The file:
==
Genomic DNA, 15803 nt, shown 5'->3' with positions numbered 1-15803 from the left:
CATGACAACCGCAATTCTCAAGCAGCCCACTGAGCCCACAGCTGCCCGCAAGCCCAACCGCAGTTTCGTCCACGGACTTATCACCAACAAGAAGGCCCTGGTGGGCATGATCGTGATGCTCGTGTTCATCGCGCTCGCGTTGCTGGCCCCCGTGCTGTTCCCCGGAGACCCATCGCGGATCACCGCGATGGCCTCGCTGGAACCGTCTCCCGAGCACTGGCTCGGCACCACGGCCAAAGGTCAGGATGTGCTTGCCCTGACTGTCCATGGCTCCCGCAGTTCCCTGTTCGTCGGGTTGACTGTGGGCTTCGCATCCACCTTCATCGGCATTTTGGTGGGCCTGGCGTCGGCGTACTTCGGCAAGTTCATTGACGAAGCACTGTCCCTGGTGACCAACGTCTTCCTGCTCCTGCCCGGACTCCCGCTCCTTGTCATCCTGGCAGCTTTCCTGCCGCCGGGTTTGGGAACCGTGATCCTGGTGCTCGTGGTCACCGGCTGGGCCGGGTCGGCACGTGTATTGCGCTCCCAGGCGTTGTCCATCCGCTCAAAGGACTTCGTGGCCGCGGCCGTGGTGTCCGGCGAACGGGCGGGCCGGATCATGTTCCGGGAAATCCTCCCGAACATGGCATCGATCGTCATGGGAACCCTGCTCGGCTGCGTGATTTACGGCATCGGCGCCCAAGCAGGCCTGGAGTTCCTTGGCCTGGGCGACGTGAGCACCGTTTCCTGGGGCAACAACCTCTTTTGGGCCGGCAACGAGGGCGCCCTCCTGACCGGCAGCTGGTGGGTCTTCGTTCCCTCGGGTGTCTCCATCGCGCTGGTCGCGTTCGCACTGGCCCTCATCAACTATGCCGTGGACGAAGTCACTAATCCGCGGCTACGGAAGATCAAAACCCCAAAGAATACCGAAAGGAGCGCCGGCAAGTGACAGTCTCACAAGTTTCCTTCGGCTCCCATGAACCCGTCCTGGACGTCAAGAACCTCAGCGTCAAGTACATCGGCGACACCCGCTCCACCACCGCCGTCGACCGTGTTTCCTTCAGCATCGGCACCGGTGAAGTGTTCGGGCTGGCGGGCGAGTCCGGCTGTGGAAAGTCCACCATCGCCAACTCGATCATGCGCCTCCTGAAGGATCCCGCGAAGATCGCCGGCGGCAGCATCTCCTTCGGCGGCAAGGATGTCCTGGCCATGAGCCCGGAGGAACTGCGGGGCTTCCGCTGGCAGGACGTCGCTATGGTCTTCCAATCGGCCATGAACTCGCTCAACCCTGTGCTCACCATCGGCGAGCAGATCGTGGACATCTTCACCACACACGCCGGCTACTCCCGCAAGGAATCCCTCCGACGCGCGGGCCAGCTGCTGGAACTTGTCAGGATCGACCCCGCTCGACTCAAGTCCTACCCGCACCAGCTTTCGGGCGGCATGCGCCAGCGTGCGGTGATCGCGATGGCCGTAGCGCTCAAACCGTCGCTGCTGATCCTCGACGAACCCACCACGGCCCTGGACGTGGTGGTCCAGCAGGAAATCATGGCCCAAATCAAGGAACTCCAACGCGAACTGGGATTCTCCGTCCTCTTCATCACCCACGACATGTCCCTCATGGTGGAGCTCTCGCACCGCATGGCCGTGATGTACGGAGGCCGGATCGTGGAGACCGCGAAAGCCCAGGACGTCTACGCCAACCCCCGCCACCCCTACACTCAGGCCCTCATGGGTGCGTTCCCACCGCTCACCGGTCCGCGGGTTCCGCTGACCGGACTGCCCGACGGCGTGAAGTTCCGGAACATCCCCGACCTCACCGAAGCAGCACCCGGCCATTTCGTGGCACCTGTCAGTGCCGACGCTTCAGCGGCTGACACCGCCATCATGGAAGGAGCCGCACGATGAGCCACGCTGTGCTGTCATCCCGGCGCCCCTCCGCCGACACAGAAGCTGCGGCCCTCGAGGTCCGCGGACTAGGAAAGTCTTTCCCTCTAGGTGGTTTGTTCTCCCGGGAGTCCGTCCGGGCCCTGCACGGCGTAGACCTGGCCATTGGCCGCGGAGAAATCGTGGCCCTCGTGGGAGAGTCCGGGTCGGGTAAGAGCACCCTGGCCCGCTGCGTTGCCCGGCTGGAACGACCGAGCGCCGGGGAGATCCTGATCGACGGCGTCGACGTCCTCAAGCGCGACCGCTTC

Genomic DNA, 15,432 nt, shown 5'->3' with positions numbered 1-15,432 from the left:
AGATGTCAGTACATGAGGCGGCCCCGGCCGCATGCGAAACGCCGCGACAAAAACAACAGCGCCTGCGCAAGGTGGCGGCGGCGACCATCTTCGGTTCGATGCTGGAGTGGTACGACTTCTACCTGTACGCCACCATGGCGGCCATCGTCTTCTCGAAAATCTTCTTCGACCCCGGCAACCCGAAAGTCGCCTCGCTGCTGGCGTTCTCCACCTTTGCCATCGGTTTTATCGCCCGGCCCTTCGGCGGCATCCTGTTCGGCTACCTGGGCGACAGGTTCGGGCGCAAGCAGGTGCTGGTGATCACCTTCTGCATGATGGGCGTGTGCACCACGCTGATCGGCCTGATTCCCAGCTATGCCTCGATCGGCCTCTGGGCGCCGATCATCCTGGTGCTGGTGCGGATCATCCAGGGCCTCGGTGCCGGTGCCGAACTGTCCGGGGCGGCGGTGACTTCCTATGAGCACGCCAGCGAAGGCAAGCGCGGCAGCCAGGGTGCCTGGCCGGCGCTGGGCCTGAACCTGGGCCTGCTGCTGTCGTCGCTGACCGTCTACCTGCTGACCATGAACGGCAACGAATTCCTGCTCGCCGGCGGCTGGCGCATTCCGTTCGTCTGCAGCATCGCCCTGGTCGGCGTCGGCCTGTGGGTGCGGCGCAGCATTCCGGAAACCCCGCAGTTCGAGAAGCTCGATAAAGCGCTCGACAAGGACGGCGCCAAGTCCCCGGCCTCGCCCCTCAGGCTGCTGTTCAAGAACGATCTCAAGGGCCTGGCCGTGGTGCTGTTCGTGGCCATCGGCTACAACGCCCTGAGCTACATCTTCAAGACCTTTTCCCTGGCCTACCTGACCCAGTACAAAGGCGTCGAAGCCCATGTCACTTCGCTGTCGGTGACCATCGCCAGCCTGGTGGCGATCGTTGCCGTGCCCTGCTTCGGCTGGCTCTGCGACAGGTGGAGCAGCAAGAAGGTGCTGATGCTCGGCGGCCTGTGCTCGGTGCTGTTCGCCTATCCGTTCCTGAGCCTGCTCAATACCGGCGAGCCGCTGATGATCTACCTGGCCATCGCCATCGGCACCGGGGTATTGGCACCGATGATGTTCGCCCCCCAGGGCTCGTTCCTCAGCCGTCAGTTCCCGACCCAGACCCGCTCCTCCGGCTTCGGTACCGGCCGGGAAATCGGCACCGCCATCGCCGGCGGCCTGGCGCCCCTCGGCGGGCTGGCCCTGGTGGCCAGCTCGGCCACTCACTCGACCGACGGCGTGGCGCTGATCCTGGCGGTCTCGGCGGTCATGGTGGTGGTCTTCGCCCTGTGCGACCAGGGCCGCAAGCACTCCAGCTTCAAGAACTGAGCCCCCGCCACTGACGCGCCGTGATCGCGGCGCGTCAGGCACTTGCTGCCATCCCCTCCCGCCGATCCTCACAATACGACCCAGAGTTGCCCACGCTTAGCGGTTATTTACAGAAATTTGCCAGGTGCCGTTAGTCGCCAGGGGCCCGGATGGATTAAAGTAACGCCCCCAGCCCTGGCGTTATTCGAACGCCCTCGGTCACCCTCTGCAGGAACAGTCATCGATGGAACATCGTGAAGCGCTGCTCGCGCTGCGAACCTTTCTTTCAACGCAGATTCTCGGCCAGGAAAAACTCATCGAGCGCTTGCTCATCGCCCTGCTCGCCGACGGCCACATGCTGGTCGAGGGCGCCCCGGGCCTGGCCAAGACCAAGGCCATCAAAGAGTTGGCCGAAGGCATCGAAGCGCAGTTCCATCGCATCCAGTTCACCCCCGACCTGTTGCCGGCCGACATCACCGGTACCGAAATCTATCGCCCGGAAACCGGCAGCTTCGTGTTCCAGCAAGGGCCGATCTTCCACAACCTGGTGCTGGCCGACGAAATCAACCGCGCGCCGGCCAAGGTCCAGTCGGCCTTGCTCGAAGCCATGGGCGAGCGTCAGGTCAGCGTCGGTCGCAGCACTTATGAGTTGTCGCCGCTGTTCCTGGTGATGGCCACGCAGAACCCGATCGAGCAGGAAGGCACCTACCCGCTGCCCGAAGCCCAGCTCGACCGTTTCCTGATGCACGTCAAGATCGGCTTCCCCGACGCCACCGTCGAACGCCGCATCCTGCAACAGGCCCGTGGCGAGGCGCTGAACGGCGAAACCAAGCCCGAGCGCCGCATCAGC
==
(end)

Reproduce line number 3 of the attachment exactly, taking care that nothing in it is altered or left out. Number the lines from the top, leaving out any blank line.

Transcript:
Genomic DNA, 15,432 nt, shown 5'->3' with positions numbered 1-15,432 from the left: